Massicot's aim is to obtain one future site for each of the four electrical utilities serving Maryland. The state has bought land in St. Mary's County for Potomac Electric Power Co. and is negotiating for the former Bainbridge Naval Training Cneter in Cecil County for Baltimore Gas and Electric. Yet to be selected is land for Potomac Edison in western Maryland.

Although the law does no provide for citizen participation in site selection, Massicot's office is soliciting it, firs through local elected officials and latter through public meetings.

"It's a very difficult public policy issue," he conceded, "and there's a big paradox involved.It is increasingly impossible for the average person to learn enough about the ral issues in energy matters to participate objectively in this decision in a meaningul way.

"Yet we have the feeling this is the best way to run the show: to let people in on the process, to inform them and give them the chance to complain before its finished."

"It seemed like a good idea at the time," said Paul Massicot, who heads the power plant siting program in the state's Department of Natural Resources.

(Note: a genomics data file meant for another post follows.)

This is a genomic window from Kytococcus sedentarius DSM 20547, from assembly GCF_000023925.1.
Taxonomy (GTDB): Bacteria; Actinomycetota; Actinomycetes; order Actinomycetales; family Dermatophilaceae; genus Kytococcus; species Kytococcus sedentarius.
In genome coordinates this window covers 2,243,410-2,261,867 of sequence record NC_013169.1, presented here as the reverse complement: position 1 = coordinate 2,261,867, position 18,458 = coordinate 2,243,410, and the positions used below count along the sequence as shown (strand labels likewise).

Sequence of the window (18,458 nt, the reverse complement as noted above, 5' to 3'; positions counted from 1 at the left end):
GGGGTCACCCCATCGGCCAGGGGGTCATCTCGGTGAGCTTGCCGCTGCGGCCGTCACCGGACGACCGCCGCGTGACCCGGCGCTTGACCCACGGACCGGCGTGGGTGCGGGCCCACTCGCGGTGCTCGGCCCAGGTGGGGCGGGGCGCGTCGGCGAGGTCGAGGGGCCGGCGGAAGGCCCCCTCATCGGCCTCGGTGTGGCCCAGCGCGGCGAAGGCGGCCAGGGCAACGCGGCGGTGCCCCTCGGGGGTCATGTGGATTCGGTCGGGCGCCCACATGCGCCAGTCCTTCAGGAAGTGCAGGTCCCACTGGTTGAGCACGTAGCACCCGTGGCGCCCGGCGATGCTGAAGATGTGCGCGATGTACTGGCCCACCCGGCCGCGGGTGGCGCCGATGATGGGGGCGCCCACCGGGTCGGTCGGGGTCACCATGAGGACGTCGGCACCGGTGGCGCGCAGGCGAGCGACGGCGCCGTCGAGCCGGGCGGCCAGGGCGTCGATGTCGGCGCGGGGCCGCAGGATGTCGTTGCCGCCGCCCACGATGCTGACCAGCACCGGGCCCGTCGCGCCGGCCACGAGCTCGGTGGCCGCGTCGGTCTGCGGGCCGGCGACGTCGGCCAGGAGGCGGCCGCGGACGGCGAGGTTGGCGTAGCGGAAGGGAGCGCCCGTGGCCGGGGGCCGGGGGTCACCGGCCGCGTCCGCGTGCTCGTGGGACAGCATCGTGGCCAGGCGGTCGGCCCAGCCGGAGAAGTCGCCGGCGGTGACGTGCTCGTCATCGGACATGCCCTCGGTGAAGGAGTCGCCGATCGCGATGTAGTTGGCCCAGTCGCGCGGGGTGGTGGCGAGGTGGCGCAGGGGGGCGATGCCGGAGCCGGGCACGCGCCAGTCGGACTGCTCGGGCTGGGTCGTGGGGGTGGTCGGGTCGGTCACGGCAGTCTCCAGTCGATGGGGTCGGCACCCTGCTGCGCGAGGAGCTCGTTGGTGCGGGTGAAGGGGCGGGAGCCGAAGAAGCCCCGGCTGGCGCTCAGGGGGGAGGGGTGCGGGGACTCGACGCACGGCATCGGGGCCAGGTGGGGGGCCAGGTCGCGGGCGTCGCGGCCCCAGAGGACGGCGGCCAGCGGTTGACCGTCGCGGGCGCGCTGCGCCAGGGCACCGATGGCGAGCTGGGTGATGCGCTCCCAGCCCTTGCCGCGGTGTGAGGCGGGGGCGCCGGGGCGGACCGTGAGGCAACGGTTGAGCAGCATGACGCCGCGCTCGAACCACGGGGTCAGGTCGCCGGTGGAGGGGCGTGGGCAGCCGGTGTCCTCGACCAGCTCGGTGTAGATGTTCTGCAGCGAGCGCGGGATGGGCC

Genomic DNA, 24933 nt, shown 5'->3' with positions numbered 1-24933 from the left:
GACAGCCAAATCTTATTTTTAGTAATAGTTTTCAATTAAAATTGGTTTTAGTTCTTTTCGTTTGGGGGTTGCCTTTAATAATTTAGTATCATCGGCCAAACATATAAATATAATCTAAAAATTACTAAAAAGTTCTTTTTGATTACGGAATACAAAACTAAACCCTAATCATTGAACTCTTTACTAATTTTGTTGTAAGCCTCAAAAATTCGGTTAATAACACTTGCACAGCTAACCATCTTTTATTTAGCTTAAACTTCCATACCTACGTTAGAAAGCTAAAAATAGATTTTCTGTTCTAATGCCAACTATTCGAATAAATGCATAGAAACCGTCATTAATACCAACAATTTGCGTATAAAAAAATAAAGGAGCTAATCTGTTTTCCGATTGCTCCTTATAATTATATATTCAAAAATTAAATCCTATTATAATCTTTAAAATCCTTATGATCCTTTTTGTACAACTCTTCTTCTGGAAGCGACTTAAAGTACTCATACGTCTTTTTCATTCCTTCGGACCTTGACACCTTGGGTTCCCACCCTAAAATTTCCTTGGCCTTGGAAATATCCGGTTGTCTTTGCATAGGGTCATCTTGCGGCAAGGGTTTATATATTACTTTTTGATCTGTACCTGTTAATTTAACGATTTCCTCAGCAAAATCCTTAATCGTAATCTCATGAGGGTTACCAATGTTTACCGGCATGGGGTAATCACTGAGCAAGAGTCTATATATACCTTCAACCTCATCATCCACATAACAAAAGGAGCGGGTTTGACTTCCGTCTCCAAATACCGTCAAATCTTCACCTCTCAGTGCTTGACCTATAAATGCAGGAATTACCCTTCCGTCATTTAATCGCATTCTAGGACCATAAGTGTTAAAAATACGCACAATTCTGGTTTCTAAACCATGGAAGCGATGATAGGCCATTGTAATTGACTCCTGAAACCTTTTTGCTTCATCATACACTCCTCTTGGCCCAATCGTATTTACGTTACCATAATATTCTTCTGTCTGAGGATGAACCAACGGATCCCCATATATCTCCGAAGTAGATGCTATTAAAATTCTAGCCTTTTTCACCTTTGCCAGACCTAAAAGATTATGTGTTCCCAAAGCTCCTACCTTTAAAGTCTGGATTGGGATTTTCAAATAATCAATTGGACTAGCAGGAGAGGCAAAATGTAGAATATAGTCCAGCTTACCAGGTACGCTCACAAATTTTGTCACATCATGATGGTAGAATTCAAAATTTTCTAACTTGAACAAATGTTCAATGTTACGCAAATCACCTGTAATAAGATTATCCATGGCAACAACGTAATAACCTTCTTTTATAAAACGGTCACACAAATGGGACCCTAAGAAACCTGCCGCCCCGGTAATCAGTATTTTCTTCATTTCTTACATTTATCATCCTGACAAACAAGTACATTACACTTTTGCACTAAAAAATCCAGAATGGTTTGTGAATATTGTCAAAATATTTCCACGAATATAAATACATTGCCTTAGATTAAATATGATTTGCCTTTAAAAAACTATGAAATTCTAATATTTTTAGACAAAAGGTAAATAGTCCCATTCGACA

"Wherever you turn, people are going to be agains to power plants, and utilities are going to have more and more problems acquiring sites. Look at the difficulties in locating prisons and landfills. No one wants these facilities near them. Then the governor has to let inmates out of the prisons early because there is no room for them. We wanted to get a head start on this process."

In addition, Massicot said, local residents can provide useful technical information about their communities that is not recorded in state offices or is out of date.

When the planners began eyeing the Eastern Shore for the fourth utility, Delmarva Power and Light Co., the normally "sleepy" residents, as they amusingly refer to themselves in Kent and Queen Ann's counties, woke up.

"We've got a lot of fightin' people here," said Dave Bramble, a genial road builder whose family has lived in Kent County for five generations. "They think we're pretty relaxed, but we can fight like hell."

The state planners' first choice for the Shore - land at Still Pons Neck in Kent - was fought for three years by Kent Conservation, a local environmental group, until it was rejected by a count on a technicality.

Then in early August, Massicot's office proposed four other Shore sites for consideration- in Kent and Queen Anne's in the north and Dorchester and Wicomico counties in the south. Natural Resources Secretary James B. Coulter will choose one of them ny Dec. 1. A preliminary decision could come as early as Tuesday.